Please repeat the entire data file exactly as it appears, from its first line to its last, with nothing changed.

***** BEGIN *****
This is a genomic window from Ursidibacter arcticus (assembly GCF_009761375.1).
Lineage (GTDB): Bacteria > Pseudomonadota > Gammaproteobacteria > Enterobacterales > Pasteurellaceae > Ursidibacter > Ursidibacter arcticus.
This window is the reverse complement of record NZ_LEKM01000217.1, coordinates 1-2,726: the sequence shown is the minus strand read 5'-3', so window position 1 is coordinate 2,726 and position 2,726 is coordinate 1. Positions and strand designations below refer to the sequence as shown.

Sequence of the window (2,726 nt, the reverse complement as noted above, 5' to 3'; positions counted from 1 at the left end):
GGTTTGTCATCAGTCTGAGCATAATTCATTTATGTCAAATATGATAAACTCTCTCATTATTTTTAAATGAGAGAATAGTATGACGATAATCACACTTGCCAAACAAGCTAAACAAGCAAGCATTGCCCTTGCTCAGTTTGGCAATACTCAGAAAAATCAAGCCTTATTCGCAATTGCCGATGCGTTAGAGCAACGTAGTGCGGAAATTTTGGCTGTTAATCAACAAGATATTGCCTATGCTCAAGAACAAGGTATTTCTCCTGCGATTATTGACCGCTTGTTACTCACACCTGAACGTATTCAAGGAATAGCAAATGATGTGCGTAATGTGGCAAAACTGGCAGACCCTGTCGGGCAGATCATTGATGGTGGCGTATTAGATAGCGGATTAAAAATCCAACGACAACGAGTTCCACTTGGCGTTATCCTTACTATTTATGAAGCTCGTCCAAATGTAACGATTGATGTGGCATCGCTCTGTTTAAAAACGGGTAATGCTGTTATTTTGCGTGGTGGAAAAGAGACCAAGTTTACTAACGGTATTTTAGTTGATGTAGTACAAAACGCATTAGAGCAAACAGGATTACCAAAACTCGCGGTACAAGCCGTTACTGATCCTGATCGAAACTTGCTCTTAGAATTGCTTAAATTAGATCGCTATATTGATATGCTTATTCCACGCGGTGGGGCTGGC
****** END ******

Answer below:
This is a genomic window from Ursidibacter arcticus (assembly GCF_009761375.1).
Lineage (GTDB): Bacteria > Pseudomonadota > Gammaproteobacteria > Enterobacterales > Pasteurellaceae > Ursidibacter > Ursidibacter arcticus.
This window is the reverse complement of record NZ_LEKM01000217.1, coordinates 1-2,726: the sequence shown is the minus strand read 5'-3', so window position 1 is coordinate 2,726 and position 2,726 is coordinate 1. Positions and strand designations below refer to the sequence as shown.

Sequence of the window (2,726 nt, the reverse complement as noted above, 5' to 3'; positions counted from 1 at the left end):
GGTTTGTCATCAGTCTGAGCATAATTCATTTATGTCAAATATGATAAACTCTCTCATTATTTTTAAATGAGAGAATAGTATGACGATAATCACACTTGCCAAACAAGCTAAACAAGCAAGCATTGCCCTTGCTCAGTTTGGCAATACTCAGAAAAATCAAGCCTTATTCGCAATTGCCGATGCGTTAGAGCAACGTAGTGCGGAAATTTTGGCTGTTAATCAACAAGATATTGCCTATGCTCAAGAACAAGGTATTTCTCCTGCGATTATTGACCGCTTGTTACTCACACCTGAACGTATTCAAGGAATAGCAAATGATGTGCGTAATGTGGCAAAACTGGCAGACCCTGTCGGGCAGATCATTGATGGTGGCGTATTAGATAGCGGATTAAAAATCCAACGACAACGAGTTCCACTTGGCGTTATCCTTACTATTTATGAAGCTCGTCCAAATGTAACGATTGATGTGGCATCGCTCTGTTTAAAAACGGGTAATGCTGTTATTTTGCGTGGTGGAAAAGAGACCAAGTTTACTAACGGTATTTTAGTTGATGTAGTACAAAACGCATTAGAGCAAACAGGATTACCAAAACTCGCGGTACAAGCCGTTACTGATCCTGATCGAAACTTGCTCTTAGAATTGCTTAAATTAGATCGCTATATTGATATGCTTATTCCACGCGGTGGGGCTGGC